Audi Super Bowl Ad Puts Redefined Luxury In Driver's Seat

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Audi will join the traffic jam of car ads in the Super Bowl with a spot looking to further position itself as a luxury brand. As always, it has a lot to live up to, with its 2008 "Godfather"-inspired spot garnering critical attention.

Audi unveiled some details about its 60-second spot that will air during the game's first ad break when attention is high. Yet it did not detail what could be the crème de la crème: the "cameo" at the end.

The automaker stated that the ad will "feature an irreverent, satirical overtone" with "well-dressed" inmates trying to escape a luxury prison. The concept is a redefinition of luxury with old luxury as a backdrop.

The company has been running a lead-up spot during the NFL playoffs, inspired by the 1947 children's book "Goodnight Moon," backing the same new sedan to be touted in its Super Bowl ad looking for 100 million-plus viewers.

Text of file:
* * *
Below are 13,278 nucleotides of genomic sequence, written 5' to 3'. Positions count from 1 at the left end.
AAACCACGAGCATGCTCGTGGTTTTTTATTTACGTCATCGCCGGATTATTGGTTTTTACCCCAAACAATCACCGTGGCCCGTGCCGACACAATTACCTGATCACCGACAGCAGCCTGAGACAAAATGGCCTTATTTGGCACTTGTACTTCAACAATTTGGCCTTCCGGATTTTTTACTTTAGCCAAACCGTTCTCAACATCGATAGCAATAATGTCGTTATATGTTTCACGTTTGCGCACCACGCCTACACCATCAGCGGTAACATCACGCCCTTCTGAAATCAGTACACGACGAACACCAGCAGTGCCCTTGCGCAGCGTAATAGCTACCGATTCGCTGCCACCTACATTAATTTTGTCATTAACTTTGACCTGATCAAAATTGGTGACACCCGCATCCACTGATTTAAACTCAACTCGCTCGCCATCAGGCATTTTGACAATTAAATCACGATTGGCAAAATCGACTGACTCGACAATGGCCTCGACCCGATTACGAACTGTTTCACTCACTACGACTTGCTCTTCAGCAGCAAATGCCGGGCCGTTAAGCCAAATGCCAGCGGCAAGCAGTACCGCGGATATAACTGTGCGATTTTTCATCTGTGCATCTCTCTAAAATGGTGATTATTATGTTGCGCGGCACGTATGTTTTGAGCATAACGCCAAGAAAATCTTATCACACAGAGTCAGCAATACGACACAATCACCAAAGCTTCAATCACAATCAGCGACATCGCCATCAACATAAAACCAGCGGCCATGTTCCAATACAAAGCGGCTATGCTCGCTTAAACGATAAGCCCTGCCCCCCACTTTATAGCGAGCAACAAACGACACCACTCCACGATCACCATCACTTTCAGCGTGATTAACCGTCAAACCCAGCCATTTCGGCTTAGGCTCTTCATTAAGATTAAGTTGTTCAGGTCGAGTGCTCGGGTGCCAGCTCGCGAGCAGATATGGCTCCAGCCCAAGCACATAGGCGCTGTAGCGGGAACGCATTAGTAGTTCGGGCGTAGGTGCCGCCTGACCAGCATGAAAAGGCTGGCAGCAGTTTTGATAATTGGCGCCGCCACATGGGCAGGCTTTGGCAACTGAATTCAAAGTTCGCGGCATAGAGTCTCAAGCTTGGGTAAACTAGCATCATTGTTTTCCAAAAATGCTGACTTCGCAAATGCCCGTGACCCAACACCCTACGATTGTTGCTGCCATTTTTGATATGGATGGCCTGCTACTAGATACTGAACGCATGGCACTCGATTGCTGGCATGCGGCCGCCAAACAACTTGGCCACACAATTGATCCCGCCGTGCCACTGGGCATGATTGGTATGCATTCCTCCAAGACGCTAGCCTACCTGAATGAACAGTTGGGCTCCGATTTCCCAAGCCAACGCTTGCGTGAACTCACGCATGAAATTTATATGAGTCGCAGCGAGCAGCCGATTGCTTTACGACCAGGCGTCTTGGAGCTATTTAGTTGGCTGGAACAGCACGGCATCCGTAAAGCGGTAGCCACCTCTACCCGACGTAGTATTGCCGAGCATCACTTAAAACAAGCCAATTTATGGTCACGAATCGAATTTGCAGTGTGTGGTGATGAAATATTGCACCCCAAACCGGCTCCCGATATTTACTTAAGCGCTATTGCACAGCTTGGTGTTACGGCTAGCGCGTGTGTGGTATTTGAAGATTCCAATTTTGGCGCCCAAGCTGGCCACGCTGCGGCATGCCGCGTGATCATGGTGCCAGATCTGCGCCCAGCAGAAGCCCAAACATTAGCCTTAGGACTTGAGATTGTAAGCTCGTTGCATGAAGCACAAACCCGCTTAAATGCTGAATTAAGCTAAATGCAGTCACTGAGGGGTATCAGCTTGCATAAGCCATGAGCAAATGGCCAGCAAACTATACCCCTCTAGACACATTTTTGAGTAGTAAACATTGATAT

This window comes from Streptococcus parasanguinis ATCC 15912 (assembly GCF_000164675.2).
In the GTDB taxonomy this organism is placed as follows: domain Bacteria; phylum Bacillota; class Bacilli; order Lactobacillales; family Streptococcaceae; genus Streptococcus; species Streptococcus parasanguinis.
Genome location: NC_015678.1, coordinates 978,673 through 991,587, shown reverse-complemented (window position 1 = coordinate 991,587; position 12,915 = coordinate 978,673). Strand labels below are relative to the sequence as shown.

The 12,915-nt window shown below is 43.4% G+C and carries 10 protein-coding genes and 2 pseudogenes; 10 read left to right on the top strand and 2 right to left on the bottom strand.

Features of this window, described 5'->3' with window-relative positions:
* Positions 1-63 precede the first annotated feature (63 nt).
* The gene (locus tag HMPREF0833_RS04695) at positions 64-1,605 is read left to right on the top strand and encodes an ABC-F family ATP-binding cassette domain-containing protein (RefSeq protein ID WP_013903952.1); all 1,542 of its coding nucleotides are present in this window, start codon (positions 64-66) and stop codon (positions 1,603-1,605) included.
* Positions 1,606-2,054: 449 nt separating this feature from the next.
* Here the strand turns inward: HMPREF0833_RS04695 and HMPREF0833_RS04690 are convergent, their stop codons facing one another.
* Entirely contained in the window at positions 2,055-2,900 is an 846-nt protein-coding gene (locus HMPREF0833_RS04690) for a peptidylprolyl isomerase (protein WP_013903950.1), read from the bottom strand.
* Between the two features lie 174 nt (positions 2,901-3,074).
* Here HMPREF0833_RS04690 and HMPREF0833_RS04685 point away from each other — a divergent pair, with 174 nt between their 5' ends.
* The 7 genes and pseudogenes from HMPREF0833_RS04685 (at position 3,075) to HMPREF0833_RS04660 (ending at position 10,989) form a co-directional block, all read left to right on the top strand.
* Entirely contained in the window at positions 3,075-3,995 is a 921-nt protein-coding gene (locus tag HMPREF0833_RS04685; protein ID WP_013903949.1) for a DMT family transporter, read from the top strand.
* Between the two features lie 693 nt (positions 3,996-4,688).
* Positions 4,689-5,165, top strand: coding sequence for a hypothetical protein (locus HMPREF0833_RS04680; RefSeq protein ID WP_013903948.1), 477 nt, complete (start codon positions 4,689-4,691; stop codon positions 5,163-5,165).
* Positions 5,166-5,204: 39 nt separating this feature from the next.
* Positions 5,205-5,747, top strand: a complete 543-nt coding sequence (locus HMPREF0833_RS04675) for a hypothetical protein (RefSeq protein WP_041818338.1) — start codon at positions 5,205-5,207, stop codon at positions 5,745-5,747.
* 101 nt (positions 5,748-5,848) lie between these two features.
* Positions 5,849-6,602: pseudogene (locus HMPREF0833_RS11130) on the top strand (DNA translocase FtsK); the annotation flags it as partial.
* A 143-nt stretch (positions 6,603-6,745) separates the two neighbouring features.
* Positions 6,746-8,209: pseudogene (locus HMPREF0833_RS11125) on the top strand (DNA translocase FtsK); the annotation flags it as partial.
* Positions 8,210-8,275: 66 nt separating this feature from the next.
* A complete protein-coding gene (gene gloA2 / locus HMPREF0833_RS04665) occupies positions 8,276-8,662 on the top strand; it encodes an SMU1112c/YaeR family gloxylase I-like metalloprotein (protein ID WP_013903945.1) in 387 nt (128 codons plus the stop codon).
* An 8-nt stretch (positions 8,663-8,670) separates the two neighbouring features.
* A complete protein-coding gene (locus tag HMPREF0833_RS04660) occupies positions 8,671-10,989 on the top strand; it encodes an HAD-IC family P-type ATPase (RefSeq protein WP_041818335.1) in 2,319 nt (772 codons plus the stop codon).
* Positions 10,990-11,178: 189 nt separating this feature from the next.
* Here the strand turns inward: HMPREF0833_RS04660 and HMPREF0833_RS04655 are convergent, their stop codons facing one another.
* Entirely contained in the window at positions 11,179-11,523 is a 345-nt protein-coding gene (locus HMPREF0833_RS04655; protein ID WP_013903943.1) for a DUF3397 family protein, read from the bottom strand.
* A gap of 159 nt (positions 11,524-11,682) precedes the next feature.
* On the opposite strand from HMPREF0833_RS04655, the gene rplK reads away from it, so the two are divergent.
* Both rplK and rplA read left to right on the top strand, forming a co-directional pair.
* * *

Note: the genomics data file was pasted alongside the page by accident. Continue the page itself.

San Francisco's Venables Bell & Partners is behind the spot as Audi is becoming a perennial Super Bowl advertiser. There are many other auto advertisers scheduled for this year's game as the industry recovers.

The 2008 spot offered a send-up of the "Godfather" film with a message that other luxury automakers better watch their backs.

 

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2 comments about "Audi Super Bowl Ad Puts Redefined Luxury In Driver's Seat".
  1. Dean Collins from Cognation Inc , January 31, 2011 at 8:16 a.m.

    Can there really be the ROI in these ads?

    I mean sure if i had $1m i'd consider advertising http://www.livefootballchat.com/CHurl/01-31-2011/10173/4928 and hope 1m people logged in for our free chat at http://www.LiveFootballChat.com but realistically how many of these people are going to buy an audi on monday and is there really the ROI there to justify it.

  2. John Grono from GAP Research , January 31, 2011 at 2:53 p.m.

    All savvy marketers know that brand advertising on Day One does not produce sales the following day, and maybe not the following week, month (or even year in the case of cars). This ad campaign is all about "filling the funnel".

    That would be akin to appointing a consultant on Monday and expecting sales ROI on Tuesday.